This is impossible to answer since we do not know where you daven or what kind of speed they daven at. My experience has been that in shuls that are "frummer" i.e. higher percentages of people who are serious about Torah and mitzvos, people take longer to daven, especially on Rosh Hashana and Yom Kippur. Where I daven the silent prayer on Rosh Hashana can ...


4

"מחזור המפורש" (Gefen, Jerusalem 5772 Ashkenaz) explains (a few times, but see page לה) that this confession means that we have lead others astray. תעינו מן הדרך הישרה, והתינו אחרים ממנה. ‏ In a footnote there (טו), they cite another explanation: עשינו מעשי תעתועים ומרמה. ‏ Both of these explanations are confessions, and not accusations.


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Firstly, Seder Rav Amram Gaon (Seder Sheini Vechamishi, page 9) only has תעבנו and תעתענו, so in that version (which is fairly authoritative) it is only doubled and not tripled. Also, in the sefer Ohel Moed (late 1300s, Shaar Reishis Chochmah Derech 8), it contains only תעינו and תעתענו, and includes a second ל word, לוצצנו. See here for a number of ...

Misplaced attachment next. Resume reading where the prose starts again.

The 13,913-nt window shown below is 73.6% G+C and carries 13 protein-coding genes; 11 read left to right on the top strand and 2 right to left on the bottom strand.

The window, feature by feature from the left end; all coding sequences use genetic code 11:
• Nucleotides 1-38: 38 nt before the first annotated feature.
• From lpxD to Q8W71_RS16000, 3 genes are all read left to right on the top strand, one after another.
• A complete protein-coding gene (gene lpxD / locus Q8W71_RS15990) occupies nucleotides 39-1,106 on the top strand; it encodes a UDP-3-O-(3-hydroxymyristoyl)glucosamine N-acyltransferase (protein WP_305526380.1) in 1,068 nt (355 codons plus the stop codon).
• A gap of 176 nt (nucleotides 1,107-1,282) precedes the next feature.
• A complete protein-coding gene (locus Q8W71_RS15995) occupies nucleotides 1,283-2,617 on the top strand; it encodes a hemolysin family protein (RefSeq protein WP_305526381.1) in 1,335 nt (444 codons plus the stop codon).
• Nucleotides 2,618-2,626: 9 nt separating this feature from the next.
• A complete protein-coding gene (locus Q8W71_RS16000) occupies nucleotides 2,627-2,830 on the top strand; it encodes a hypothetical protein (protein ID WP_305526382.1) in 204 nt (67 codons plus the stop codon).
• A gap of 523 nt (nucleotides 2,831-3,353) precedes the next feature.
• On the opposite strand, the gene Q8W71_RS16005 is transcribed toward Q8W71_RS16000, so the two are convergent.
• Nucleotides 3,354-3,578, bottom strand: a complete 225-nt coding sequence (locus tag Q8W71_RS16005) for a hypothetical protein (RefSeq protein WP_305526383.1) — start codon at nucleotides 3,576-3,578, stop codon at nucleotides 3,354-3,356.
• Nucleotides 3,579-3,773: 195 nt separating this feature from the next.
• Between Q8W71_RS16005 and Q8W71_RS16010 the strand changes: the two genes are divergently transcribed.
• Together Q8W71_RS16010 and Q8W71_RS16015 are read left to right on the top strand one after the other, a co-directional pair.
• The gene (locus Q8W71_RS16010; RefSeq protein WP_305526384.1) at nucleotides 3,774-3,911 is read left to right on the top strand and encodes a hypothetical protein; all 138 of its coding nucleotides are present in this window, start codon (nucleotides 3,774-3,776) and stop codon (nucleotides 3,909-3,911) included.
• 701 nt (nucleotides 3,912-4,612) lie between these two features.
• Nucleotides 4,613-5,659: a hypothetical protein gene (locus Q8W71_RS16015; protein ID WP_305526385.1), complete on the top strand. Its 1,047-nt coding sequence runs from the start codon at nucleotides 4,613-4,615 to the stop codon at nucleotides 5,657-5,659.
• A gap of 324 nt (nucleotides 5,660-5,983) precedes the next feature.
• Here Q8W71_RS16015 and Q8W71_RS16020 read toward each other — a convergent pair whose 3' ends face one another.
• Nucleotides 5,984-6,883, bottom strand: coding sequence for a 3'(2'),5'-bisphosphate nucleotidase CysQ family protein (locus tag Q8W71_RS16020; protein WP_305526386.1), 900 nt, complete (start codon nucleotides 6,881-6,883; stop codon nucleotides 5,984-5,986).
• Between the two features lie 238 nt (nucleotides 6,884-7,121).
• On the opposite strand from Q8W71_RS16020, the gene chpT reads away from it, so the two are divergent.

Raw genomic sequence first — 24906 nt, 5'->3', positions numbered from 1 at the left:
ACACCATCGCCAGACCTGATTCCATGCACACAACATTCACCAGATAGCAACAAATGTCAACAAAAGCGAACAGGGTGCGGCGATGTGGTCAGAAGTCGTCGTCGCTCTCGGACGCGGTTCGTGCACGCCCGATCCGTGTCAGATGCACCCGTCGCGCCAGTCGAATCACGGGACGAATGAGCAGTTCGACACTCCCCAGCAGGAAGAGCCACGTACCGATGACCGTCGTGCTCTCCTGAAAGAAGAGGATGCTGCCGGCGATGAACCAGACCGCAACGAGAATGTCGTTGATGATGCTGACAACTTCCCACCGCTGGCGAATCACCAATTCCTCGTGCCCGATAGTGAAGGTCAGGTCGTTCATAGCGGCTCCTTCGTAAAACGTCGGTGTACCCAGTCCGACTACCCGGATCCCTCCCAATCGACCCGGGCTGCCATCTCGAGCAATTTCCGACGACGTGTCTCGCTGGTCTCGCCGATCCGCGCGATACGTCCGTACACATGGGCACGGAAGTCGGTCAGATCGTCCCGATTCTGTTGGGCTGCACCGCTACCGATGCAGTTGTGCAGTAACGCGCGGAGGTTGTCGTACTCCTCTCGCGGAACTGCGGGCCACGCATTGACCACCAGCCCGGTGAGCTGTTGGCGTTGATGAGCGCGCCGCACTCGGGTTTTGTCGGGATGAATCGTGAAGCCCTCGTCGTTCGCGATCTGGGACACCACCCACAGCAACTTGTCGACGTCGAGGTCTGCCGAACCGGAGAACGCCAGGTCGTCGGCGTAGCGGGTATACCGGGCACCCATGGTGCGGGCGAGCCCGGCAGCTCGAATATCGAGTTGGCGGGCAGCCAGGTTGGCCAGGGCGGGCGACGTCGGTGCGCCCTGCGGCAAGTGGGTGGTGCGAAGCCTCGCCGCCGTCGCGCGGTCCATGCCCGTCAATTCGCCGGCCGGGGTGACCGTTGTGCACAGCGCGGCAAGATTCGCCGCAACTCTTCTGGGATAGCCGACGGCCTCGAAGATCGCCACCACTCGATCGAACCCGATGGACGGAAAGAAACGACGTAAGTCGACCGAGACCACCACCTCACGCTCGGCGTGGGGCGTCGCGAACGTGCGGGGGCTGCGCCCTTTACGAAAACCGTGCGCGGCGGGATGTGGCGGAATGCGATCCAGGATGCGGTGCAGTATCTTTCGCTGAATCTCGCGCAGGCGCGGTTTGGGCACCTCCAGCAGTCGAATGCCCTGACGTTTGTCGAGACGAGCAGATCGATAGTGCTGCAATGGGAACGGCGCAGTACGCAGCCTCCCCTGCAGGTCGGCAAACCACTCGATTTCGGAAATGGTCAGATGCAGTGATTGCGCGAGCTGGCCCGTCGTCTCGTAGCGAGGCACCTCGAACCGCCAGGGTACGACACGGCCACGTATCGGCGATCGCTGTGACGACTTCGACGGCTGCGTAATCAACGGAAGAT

3

In several places, pesukim say בַּסֵּתֶר, or at the end of a sentence בַּסָּתֶר, to mean "in private". Examples are Devarim 13:7 and 27:15. (Sometimes it's connected to the next word, like Shir Hashirim 2:14, and in those cases it's with a sheva. But that means more like "in the privacy of" so it's grammatically not comparable to viduy.) I don't see גלוי ...


3